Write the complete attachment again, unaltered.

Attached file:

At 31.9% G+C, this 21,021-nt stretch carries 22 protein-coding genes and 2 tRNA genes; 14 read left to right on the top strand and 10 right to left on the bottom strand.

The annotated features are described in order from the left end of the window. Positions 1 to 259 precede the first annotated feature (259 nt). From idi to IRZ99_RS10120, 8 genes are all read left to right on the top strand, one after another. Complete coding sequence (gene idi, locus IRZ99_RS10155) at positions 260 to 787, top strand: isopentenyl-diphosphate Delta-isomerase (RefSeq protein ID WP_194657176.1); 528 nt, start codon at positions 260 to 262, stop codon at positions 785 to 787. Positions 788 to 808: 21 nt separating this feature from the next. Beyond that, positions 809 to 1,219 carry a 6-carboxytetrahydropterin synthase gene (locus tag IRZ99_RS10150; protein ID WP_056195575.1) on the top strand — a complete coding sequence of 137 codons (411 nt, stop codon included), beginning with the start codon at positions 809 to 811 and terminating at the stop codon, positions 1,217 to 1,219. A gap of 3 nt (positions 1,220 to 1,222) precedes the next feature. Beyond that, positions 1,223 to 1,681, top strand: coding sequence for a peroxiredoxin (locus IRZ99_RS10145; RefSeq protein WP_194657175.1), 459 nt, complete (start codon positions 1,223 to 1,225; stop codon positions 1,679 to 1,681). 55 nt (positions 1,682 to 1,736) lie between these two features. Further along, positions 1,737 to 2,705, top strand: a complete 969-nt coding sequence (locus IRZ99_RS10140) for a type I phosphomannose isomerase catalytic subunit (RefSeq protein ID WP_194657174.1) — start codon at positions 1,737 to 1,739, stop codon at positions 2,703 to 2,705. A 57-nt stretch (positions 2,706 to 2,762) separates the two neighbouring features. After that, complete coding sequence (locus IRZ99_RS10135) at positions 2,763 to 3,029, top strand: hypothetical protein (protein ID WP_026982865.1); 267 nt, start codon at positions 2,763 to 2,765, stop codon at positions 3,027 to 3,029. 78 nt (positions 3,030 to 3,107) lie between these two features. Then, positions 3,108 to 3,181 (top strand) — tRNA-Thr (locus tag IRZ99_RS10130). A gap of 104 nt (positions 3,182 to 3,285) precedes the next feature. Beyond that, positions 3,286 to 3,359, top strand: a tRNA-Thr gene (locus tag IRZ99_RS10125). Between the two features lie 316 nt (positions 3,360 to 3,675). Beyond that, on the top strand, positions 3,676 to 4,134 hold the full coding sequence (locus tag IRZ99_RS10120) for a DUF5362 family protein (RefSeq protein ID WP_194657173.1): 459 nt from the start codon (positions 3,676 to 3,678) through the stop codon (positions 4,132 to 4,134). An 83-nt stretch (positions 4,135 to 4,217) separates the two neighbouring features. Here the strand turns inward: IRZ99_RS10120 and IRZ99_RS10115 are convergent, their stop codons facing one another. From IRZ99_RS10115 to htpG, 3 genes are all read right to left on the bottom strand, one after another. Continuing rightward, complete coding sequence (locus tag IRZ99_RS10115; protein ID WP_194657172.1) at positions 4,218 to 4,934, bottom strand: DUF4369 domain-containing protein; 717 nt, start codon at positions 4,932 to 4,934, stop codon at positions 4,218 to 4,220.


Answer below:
At 31.9% G+C, this 21,021-nt stretch carries 22 protein-coding genes and 2 tRNA genes; 14 read left to right on the top strand and 10 right to left on the bottom strand.

The annotated features are described in order from the left end of the window. Positions 1 to 259 precede the first annotated feature (259 nt). From idi to IRZ99_RS10120, 8 genes are all read left to right on the top strand, one after another. Complete coding sequence (gene idi, locus IRZ99_RS10155) at positions 260 to 787, top strand: isopentenyl-diphosphate Delta-isomerase (RefSeq protein ID WP_194657176.1); 528 nt, start codon at positions 260 to 262, stop codon at positions 785 to 787. Positions 788 to 808: 21 nt separating this feature from the next. Beyond that, positions 809 to 1,219 carry a 6-carboxytetrahydropterin synthase gene (locus tag IRZ99_RS10150; protein ID WP_056195575.1) on the top strand — a complete coding sequence of 137 codons (411 nt, stop codon included), beginning with the start codon at positions 809 to 811 and terminating at the stop codon, positions 1,217 to 1,219. A gap of 3 nt (positions 1,220 to 1,222) precedes the next feature. Beyond that, positions 1,223 to 1,681, top strand: coding sequence for a peroxiredoxin (locus IRZ99_RS10145; RefSeq protein WP_194657175.1), 459 nt, complete (start codon positions 1,223 to 1,225; stop codon positions 1,679 to 1,681). 55 nt (positions 1,682 to 1,736) lie between these two features. Further along, positions 1,737 to 2,705, top strand: a complete 969-nt coding sequence (locus IRZ99_RS10140) for a type I phosphomannose isomerase catalytic subunit (RefSeq protein ID WP_194657174.1) — start codon at positions 1,737 to 1,739, stop codon at positions 2,703 to 2,705. A 57-nt stretch (positions 2,706 to 2,762) separates the two neighbouring features. After that, complete coding sequence (locus IRZ99_RS10135) at positions 2,763 to 3,029, top strand: hypothetical protein (protein ID WP_026982865.1); 267 nt, start codon at positions 2,763 to 2,765, stop codon at positions 3,027 to 3,029. 78 nt (positions 3,030 to 3,107) lie between these two features. Then, positions 3,108 to 3,181 (top strand) — tRNA-Thr (locus tag IRZ99_RS10130). A gap of 104 nt (positions 3,182 to 3,285) precedes the next feature. Beyond that, positions 3,286 to 3,359, top strand: a tRNA-Thr gene (locus tag IRZ99_RS10125). Between the two features lie 316 nt (positions 3,360 to 3,675). Beyond that, on the top strand, positions 3,676 to 4,134 hold the full coding sequence (locus tag IRZ99_RS10120) for a DUF5362 family protein (RefSeq protein ID WP_194657173.1): 459 nt from the start codon (positions 3,676 to 3,678) through the stop codon (positions 4,132 to 4,134). An 83-nt stretch (positions 4,135 to 4,217) separates the two neighbouring features. Here the strand turns inward: IRZ99_RS10120 and IRZ99_RS10115 are convergent, their stop codons facing one another. From IRZ99_RS10115 to htpG, 3 genes are all read right to left on the bottom strand, one after another. Continuing rightward, complete coding sequence (locus tag IRZ99_RS10115; protein ID WP_194657172.1) at positions 4,218 to 4,934, bottom strand: DUF4369 domain-containing protein; 717 nt, start codon at positions 4,932 to 4,934, stop codon at positions 4,218 to 4,220.